The White House defended its record Tuesday on the stimulus after facing a heap of criticism over President Obama's joke a day earlier that "shovel-ready" projects in the stimulus bill weren't so shovel-ready after all.

The president's wisecrack came during a meeting in North Carolina with his jobs council. After hearing concerns about how the permitting process delays construction, Obama smiled and said: "Shovel-ready was not as shovel-ready as we expected."

The joke -- a reference to the pitch used by the Obama administration to push the stimulus plan in 2009 -- elicited chuckles from other members of the jobs council.

But Republicans weren't laughing Tuesday, noting that unemployment is higher now than when Obama signed the stimulus.

"I don't think it's a joke to the millions of Americans who find themselves unemployed," House Speaker John Boehner said.

On Tuesday, the administration said despite the joke, the shovel-ready projects met the administration's goals.

An administration official cited an internal report from last fall saying the stimulus program had met its goal of having 70 percent of its funding "outlayed and delivered in tax relief" by the end of September. Further, the report said the program "met every spending deadline Congress set" for obligating stimulus dollars.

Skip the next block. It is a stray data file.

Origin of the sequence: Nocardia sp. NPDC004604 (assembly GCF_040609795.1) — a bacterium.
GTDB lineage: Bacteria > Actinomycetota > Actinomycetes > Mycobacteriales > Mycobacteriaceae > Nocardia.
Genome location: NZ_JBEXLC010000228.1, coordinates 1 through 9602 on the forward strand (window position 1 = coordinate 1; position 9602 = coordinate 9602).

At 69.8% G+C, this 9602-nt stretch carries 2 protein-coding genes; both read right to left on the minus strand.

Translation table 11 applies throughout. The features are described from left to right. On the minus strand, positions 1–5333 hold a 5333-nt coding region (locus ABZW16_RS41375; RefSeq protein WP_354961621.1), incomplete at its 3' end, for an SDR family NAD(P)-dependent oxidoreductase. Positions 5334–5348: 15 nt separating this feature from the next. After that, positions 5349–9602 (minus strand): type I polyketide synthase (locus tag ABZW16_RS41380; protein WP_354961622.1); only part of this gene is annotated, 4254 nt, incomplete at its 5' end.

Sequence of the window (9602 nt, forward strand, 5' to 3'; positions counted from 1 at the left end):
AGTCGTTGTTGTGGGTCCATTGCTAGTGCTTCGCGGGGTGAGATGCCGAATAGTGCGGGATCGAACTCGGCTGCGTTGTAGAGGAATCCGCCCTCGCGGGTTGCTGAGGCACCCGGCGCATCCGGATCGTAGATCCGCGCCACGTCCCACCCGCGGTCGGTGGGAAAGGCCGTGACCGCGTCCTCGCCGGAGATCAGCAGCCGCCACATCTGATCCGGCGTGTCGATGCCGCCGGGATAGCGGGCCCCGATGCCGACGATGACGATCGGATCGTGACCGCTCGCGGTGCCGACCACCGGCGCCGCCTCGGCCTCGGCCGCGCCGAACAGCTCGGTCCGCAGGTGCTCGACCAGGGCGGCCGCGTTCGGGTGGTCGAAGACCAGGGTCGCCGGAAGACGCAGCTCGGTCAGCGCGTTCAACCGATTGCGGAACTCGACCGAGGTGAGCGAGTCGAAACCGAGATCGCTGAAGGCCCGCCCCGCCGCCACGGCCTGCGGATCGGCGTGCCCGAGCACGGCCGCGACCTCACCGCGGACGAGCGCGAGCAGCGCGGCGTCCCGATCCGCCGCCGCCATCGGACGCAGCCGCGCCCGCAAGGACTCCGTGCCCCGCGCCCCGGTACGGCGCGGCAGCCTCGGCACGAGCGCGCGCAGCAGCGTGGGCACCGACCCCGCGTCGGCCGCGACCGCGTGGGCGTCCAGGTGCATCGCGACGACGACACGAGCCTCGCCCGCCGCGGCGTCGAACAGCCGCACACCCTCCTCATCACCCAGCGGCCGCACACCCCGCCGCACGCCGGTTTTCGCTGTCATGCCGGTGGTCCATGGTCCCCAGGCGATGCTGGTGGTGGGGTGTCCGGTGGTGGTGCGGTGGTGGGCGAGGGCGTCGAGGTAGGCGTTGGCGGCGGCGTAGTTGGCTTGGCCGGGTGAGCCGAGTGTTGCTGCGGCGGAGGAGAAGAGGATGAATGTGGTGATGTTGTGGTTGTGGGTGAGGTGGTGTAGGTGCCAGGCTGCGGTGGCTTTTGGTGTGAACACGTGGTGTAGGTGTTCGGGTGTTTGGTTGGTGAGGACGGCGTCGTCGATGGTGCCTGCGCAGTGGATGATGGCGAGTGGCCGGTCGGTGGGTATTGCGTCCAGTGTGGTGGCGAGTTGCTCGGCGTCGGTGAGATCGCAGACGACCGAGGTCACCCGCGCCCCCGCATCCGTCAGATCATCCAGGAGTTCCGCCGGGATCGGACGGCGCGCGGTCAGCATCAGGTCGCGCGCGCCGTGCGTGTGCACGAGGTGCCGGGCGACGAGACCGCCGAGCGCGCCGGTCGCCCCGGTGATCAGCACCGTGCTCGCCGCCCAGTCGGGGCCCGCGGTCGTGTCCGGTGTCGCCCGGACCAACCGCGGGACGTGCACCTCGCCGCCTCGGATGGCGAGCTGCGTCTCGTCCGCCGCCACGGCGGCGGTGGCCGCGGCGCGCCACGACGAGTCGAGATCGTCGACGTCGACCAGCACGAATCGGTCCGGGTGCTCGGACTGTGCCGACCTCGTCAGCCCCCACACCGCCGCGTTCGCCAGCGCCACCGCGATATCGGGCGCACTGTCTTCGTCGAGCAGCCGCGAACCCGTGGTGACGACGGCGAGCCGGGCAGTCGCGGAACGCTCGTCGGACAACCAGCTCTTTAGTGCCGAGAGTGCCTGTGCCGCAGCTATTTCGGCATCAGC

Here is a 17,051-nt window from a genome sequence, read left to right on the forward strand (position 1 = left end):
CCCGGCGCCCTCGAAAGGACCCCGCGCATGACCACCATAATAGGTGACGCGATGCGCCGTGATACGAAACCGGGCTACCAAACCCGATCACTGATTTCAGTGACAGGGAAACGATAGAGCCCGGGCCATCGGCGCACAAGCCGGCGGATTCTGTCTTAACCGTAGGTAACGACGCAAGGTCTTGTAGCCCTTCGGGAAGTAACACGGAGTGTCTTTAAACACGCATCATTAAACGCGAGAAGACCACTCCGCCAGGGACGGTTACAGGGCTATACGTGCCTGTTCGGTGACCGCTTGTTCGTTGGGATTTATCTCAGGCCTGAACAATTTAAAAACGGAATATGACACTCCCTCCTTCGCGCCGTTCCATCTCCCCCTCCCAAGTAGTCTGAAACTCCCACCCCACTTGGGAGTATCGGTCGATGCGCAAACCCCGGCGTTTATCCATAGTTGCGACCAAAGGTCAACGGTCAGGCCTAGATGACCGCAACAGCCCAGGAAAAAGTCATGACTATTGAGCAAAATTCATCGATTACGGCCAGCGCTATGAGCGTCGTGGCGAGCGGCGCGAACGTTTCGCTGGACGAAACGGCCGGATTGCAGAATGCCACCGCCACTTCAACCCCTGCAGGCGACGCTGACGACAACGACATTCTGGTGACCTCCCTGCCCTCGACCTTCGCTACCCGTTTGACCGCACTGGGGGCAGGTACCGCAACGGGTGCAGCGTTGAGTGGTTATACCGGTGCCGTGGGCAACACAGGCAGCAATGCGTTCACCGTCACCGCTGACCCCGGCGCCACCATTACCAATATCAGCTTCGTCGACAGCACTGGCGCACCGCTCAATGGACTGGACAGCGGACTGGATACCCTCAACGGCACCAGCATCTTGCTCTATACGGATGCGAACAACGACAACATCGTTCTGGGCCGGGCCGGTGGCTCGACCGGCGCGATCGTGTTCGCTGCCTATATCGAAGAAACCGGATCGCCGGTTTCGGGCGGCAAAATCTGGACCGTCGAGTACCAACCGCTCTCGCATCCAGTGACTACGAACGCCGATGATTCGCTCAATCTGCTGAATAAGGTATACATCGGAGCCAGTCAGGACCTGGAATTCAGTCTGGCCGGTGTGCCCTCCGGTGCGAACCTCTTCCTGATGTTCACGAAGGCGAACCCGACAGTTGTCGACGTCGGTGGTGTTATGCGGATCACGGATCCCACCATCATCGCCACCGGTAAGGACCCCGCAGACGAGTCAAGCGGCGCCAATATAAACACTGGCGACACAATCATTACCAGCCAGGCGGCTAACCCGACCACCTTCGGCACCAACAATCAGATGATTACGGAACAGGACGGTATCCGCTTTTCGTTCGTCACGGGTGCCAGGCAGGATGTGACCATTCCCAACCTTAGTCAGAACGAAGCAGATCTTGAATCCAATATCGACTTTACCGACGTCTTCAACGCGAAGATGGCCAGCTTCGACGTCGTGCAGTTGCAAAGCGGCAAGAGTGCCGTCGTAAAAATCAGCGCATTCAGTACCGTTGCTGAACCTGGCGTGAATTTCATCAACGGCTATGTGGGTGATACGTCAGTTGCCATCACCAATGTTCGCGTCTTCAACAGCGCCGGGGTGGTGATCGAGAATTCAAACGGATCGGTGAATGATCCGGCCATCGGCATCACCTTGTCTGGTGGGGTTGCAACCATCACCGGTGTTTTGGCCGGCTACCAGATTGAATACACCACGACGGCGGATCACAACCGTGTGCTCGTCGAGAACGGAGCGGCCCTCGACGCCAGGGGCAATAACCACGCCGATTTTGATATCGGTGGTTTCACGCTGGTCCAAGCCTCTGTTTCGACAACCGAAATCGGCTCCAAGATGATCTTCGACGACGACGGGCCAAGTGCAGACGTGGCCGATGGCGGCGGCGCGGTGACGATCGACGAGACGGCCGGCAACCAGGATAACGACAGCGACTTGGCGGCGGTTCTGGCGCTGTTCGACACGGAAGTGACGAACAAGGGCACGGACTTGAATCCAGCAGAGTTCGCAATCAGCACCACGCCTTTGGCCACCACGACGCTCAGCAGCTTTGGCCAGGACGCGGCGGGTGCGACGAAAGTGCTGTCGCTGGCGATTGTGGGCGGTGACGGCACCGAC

Former White House Press Secretary Robert Gibbs said at the time that while some projects did not start as quickly as hoped, more than 75,000 "job-creating projects" ultimately got off the ground.

The latest administration statistics show that as of early June, 75 percent of contracts, grants and loans through the stimulus have been paid out.

Last summer, the administration claimed the $830 billion stimulus plan "saved or created" 3.6 million jobs. Though such a claim would be impossible to verify, the shovel-ready projects did not prevent the unemployment from pitching skyward.

The administration had pledged the stimulus would keep unemployment below 8 percent. But the jobless rate has gone from 8.2 percent when Obama signed the stimulus in early 2009 to 9.1 percent last month. The number of employed people in the United States has also fallen by nearly 2 million since that time, according to the Bureau of Labor Statistics.

A new Gallup poll shows confidence in the U.S. economy plunging, dipping below where it was one year ago. Given this and other recent economic data, Republicans seized on the president's comment.

Former Massachusetts Gov. Mitt Romney, a 2012 presidential candidate who hammered Obama's economic record at a debate Monday night, singled out Obama's joke in a section of his campaign website -- calling it a "hollow" attempt at humor.

House Republican Leader Eric Cantor's office also blasted out a string of emails.

"The nation needs serious pro-growth solutions from the president ... not jokes," Cantor's office said, pointing to one report that showed small business owners growing more pessimistic and two-thirds of them saying it's a bad time to expand. The information came from the National Federation of Independent Business.